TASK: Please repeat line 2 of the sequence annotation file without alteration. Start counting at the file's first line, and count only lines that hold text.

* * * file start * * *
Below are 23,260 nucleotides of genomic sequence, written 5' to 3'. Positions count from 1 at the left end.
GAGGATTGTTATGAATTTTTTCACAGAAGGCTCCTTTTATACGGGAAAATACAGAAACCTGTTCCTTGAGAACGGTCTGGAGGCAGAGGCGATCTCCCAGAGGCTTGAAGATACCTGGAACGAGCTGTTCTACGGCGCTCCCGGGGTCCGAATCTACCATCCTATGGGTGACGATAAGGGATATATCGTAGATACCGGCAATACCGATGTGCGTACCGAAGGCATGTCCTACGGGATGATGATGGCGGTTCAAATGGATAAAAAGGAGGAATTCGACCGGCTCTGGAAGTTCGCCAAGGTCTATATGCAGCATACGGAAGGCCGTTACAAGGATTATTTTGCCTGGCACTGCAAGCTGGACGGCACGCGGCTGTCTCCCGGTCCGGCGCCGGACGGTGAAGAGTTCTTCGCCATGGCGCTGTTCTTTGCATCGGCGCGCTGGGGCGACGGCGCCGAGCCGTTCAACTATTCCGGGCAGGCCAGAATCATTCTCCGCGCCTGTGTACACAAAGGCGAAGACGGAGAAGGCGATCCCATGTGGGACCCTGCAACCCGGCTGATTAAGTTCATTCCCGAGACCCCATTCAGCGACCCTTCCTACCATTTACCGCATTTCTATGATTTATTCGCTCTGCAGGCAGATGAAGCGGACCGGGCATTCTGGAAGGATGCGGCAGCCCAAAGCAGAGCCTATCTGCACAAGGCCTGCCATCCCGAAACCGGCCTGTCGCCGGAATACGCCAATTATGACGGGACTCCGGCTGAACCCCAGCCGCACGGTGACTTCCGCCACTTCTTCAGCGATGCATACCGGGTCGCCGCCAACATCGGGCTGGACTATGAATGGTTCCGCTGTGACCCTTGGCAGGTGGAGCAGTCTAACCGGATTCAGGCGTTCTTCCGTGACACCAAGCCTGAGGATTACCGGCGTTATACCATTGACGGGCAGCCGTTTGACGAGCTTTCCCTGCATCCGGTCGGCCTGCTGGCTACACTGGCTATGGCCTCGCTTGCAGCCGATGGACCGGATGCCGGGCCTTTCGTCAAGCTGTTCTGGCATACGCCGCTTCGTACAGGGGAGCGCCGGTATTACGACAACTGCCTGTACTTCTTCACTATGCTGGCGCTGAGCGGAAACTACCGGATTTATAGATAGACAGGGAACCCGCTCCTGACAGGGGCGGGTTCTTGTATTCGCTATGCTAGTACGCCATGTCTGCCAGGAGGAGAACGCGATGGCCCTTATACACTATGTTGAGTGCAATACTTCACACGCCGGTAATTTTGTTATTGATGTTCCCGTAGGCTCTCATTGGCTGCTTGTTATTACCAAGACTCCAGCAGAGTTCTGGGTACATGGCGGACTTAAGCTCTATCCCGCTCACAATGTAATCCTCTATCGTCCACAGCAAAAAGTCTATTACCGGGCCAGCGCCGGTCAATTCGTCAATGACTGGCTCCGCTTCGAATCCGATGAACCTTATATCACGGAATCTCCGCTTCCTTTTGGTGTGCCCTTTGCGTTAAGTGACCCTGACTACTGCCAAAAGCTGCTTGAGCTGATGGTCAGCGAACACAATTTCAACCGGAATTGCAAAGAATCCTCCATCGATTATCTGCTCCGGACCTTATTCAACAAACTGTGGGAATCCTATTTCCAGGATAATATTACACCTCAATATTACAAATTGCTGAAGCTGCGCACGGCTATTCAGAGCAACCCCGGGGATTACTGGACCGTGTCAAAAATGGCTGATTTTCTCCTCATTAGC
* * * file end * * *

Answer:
GAGGATTGTTATGAATTTTTTCACAGAAGGCTCCTTTTATACGGGAAAATACAGAAACCTGTTCCTTGAGAACGGTCTGGAGGCAGAGGCGATCTCCCAGAGGCTTGAAGATACCTGGAACGAGCTGTTCTACGGCGCTCCCGGGGTCCGAATCTACCATCCTATGGGTGACGATAAGGGATATATCGTAGATACCGGCAATACCGATGTGCGTACCGAAGGCATGTCCTACGGGATGATGATGGCGGTTCAAATGGATAAAAAGGAGGAATTCGACCGGCTCTGGAAGTTCGCCAAGGTCTATATGCAGCATACGGAAGGCCGTTACAAGGATTATTTTGCCTGGCACTGCAAGCTGGACGGCACGCGGCTGTCTCCCGGTCCGGCGCCGGACGGTGAAGAGTTCTTCGCCATGGCGCTGTTCTTTGCATCGGCGCGCTGGGGCGACGGCGCCGAGCCGTTCAACTATTCCGGGCAGGCCAGAATCATTCTCCGCGCCTGTGTACACAAAGGCGAAGACGGAGAAGGCGATCCCATGTGGGACCCTGCAACCCGGCTGATTAAGTTCATTCCCGAGACCCCATTCAGCGACCCTTCCTACCATTTACCGCATTTCTATGATTTATTCGCTCTGCAGGCAGATGAAGCGGACCGGGCATTCTGGAAGGATGCGGCAGCCCAAAGCAGAGCCTATCTGCACAAGGCCTGCCATCCCGAAACCGGCCTGTCGCCGGAATACGCCAATTATGACGGGACTCCGGCTGAACCCCAGCCGCACGGTGACTTCCGCCACTTCTTCAGCGATGCATACCGGGTCGCCGCCAACATCGGGCTGGACTATGAATGGTTCCGCTGTGACCCTTGGCAGGTGGAGCAGTCTAACCGGATTCAGGCGTTCTTCCGTGACACCAAGCCTGAGGATTACCGGCGTTATACCATTGACGGGCAGCCGTTTGACGAGCTTTCCCTGCATCCGGTCGGCCTGCTGGCTACACTGGCTATGGCCTCGCTTGCAGCCGATGGACCGGATGCCGGGCCTTTCGTCAAGCTGTTCTGGCATACGCCGCTTCGTACAGGGGAGCGCCGGTATTACGACAACTGCCTGTACTTCTTCACTATGCTGGCGCTGAGCGGAAACTACCGGATTTATAGATAGACAGGGAACCCGCTCCTGACAGGGGCGGGTTCTTGTATTCGCTATGCTAGTACGCCATGTCTGCCAGGAGGAGAACGCGATGGCCCTTATACACTATGTTGAGTGCAATACTTCACACGCCGGTAATTTTGTTATTGATGTTCCCGTAGGCTCTCATTGGCTGCTTGTTATTACCAAGACTCCAGCAGAGTTCTGGGTACATGGCGGACTTAAGCTCTATCCCGCTCACAATGTAATCCTCTATCGTCCACAGCAAAAAGTCTATTACCGGGCCAGCGCCGGTCAATTCGTCAATGACTGGCTCCGCTTCGAATCCGATGAACCTTATATCACGGAATCTCCGCTTCCTTTTGGTGTGCCCTTTGCGTTAAGTGACCCTGACTACTGCCAAAAGCTGCTTGAGCTGATGGTCAGCGAACACAATTTCAACCGGAATTGCAAAGAATCCTCCATCGATTATCTGCTCCGGACCTTATTCAACAAACTGTGGGAATCCTATTTCCAGGATAATATTACACCTCAATATTACAAATTGCTGAAGCTGCGCACGGCTATTCAGAGCAACCCCGGGGATTACTGGACCGTGTCAAAAATGGCTGATTTTCTCCTCATTAGC